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Long Island Latinos Challenge Islip Board Make-Up

Calling for the chance to elect town board representatives by district, Latinos living in Islip, New York, brought a federal complaint to overhaul the town’s at-large voting system.

CENTRAL ISLIP, N.Y. (CN) - Calling for the chance to elect town board representatives by district, Latinos living in Islip, New York, brought a federal complaint to overhaul the town’s at-large voting system.

“This lawsuit has been a long time coming,” Lucas Sanchez, Long Island director of New York Communities for Change, said in a phone interview. “The Latino and Latina community and other communities of color in the town of Islip have been invisible for decades in the town of Islip, and that time is over.”

Represented by the Manhattan firms Paul Weiss and Newman Ferrara, as well as the Hempstead attorney Frederick Brewington, Sanchez’s group brought the complaint on June 18 along with four voters and the Latino advocacy organization Make the Road New York.

They say Latinos make up nearly a third of Islip’s population, but a minority resident has never been elected to the town board, and no town board member has ever called a Latino community of Islip home. Islip’s one exception to that rule, according to the complaint, “was a Republican town board member who owned three residences, one of which was in a Latino community.”

“Without any electoral accountability, the town has been and continues to be unresponsive to the needs of both its large Latino community and other minority communities, and fails to serve their community,” the complaint states.

Several examples of failings that blight Islip’s Latino community are recounted in the 61-page filing. “From denying them adequate street cleaning and garbage removal, to ignoring their requests to repair potholes and broken street lights, to failing to respond to waste being dumped in their parks, the town has repeatedly failed to afford its Latino communities the same rights and services that it provides to its more affluent communities, and in fact has affirmatively treated Latino communities worse than other communities,” the complaint states.

To achieve true relief, Make the Road New York and the other plaintiffs say they need to break up the town into single-member districts. Islip’s current system of at-large voting is described in the complaint as having allowed the town’s “white majority, by voting as a bloc, to deprive the town’s Latino residents their right to elect their candidate of choice in every seat in every election for the town board.”

“As a long-time resident of Islip, I’ve seen time and again how the town board has treated the Latino community like second-class citizens,” lead plaintiff Maria Magdalena Hernandez said Tuesday in a statement through Make the Road. “Until our community can elect a representative of our own, the town will never listen to us.”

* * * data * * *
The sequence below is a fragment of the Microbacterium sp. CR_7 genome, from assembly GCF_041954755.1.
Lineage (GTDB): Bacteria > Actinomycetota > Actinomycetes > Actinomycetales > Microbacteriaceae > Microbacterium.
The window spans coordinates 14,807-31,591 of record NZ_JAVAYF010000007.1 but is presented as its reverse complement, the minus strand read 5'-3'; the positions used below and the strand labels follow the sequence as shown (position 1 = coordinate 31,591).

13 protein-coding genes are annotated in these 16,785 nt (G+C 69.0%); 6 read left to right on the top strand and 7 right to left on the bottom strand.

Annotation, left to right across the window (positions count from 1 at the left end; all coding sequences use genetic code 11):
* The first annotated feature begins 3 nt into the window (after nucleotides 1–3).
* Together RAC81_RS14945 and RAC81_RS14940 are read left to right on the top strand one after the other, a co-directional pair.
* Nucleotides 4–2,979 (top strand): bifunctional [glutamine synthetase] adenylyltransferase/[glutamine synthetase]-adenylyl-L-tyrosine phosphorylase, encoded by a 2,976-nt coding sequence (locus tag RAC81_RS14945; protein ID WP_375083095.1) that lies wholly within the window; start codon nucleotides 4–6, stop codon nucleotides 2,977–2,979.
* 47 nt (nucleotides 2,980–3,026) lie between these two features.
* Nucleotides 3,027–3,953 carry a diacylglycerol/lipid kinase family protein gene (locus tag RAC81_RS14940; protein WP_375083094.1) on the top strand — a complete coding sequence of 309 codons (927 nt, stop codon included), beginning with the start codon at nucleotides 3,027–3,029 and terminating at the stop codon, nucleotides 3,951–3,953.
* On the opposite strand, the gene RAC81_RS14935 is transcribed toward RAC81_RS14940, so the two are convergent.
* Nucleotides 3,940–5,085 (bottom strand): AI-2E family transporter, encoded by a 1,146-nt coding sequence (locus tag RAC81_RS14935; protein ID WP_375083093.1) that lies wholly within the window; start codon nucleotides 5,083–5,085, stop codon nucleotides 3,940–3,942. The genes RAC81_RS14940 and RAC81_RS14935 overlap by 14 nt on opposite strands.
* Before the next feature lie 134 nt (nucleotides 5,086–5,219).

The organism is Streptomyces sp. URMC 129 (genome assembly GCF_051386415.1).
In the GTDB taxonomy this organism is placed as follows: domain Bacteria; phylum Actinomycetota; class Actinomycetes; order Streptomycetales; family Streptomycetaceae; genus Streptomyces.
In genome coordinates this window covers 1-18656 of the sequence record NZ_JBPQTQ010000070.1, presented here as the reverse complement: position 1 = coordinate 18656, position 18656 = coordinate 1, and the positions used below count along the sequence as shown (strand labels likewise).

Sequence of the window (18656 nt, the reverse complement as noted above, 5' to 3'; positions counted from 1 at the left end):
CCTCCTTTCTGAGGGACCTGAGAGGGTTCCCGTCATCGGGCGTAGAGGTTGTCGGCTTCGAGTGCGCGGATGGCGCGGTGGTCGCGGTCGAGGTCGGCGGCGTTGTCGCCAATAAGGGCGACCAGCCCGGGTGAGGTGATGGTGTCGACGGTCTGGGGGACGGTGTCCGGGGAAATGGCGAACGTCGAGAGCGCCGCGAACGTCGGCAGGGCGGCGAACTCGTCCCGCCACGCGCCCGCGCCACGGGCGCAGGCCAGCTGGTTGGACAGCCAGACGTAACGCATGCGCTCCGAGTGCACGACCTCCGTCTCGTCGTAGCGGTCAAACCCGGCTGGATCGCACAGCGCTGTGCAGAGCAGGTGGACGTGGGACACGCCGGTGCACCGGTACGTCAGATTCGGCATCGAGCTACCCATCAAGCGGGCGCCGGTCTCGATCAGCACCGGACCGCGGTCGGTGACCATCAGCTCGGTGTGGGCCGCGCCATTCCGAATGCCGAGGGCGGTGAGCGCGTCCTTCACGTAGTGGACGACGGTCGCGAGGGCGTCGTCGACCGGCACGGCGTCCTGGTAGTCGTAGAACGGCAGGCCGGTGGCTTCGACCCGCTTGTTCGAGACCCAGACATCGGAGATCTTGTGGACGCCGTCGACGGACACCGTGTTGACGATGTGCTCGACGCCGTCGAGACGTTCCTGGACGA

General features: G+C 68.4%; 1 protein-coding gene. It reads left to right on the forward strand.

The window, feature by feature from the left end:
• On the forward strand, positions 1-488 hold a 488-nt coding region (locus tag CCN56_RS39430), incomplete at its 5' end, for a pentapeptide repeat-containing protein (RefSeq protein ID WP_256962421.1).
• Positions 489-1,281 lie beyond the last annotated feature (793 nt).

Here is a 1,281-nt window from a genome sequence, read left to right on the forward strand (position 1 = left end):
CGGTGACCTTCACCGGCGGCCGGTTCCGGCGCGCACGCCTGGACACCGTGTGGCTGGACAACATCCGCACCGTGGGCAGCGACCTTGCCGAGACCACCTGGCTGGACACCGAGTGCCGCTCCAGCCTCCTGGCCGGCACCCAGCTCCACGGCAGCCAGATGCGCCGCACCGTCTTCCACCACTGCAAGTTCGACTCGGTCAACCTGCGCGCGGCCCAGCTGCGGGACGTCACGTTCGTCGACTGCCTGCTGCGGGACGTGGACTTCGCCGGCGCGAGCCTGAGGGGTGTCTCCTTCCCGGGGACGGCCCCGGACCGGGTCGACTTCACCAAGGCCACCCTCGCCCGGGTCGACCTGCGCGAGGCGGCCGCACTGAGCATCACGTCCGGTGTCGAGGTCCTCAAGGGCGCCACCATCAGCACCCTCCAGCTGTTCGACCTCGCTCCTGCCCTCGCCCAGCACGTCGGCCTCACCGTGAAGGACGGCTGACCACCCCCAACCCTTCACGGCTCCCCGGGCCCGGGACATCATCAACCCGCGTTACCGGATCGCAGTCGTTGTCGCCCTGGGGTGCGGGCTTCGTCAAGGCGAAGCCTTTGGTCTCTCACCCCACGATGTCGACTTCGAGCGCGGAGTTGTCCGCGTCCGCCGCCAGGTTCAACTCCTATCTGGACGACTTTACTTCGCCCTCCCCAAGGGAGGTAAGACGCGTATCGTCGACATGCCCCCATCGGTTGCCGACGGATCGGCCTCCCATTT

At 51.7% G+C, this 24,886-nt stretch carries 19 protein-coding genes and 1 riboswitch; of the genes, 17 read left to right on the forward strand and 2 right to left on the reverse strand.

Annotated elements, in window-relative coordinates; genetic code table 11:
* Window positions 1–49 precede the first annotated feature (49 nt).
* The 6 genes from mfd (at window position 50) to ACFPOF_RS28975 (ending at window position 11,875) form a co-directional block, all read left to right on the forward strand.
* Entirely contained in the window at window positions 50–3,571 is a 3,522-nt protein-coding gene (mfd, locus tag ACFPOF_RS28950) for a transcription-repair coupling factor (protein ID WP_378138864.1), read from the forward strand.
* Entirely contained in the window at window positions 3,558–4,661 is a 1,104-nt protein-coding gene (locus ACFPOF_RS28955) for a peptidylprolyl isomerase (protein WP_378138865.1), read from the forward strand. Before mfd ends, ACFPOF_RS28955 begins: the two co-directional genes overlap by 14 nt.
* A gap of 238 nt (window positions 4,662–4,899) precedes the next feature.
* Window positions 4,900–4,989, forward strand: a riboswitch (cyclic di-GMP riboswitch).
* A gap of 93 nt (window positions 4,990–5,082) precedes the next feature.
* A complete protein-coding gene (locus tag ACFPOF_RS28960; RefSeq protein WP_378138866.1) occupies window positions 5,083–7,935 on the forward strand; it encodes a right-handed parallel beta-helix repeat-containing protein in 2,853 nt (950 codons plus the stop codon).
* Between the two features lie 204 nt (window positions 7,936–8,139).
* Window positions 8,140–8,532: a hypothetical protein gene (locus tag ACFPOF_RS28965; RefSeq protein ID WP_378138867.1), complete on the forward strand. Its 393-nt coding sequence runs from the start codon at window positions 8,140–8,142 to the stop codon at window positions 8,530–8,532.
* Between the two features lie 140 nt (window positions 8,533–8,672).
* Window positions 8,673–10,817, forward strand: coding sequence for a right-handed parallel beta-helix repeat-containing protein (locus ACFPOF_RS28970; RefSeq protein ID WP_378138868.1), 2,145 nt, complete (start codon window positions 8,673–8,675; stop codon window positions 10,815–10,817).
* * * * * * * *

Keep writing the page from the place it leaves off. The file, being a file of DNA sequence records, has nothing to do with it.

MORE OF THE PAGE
Representatives at the Suffolk County Board of Elections declined to comment, saying they had only just received Monday’s complaint. No representative for the town responded to a similar request.

Since the passage of the Voting Rights Act in 1965, lawsuits in states like South Carolina, Georgia, Texas and California have blamed at-large voting for denying minority groups the opportunity to elect candidates who can represent their interests.

Sanchez of New York Communities for Change noted that Long Island as a whole has been seeing a tidal change demographically.

“We hope this is the beginning of communities of color flexing their electoral muscle more and more,” Sanchez said.

As described in the complaint, the ramifications of inadequate representation for Islip Latinos can be seen at their schools, where resources are scarce and dropout rates are high; in the food deserts of Brentwood; in discriminatory policing practices; and in the concentration of Islip summer camps and town festivals in the town’s white neighborhoods.

Roads in Brentwood and Central Islip, another Latino community of Islip, are “covered in potholes and damage, lack proper street lighting, and lack traffic lights or stop signs at key intersections,” the complaint states.

“It stands to reason that the town board is unresponsive to the needs of Islip’s Latino community,” the complaint states, “given that members of the Town Board do not live in Islip’s minority communities. … Over the last three decades, none of the 30 residences belonging to members of town board has been located in Brentwood.”

As for policing, the complaint notes that Long Island has become President Donald Trump’s public battleground against the MS-13 gang, but the town has failed to act on requests for basic protection and support from gang activity. Studies show meanwhile that Latino immigrants accounted for more than half of Suffolk County’s motor vehicle code violations, despite making up only 14 percent of the population.

The complaint also refers to the hazardous waste dumping scandal in Roberto Clemente Park, which caused property values to drop after “the dumping effectively poisoned the drinking water in the Brentwood community.”

Islip is a prime candidate for district voting, the plaintiffs say, since it is the third-biggest town by population in the state of New York.

Fred Brewington, one of the attorneys for the plaintiffs, noted in Make the Road’s press release that the underrepresentation of Latinos in Islip caught the eye in 1988 of then-Supervisor Frank Jones. Jones had said “the representation of the Latino community in the town was ‘not in proportion to the influential numbers growing in the in the community. We need to do more,’” Brewington quoted.

"Since then, the town has done absolutely nothing to remedy this situation and has turned its back on its Latino residents,” Brewington continued.

Categories / Civil Rights, Government, Politics

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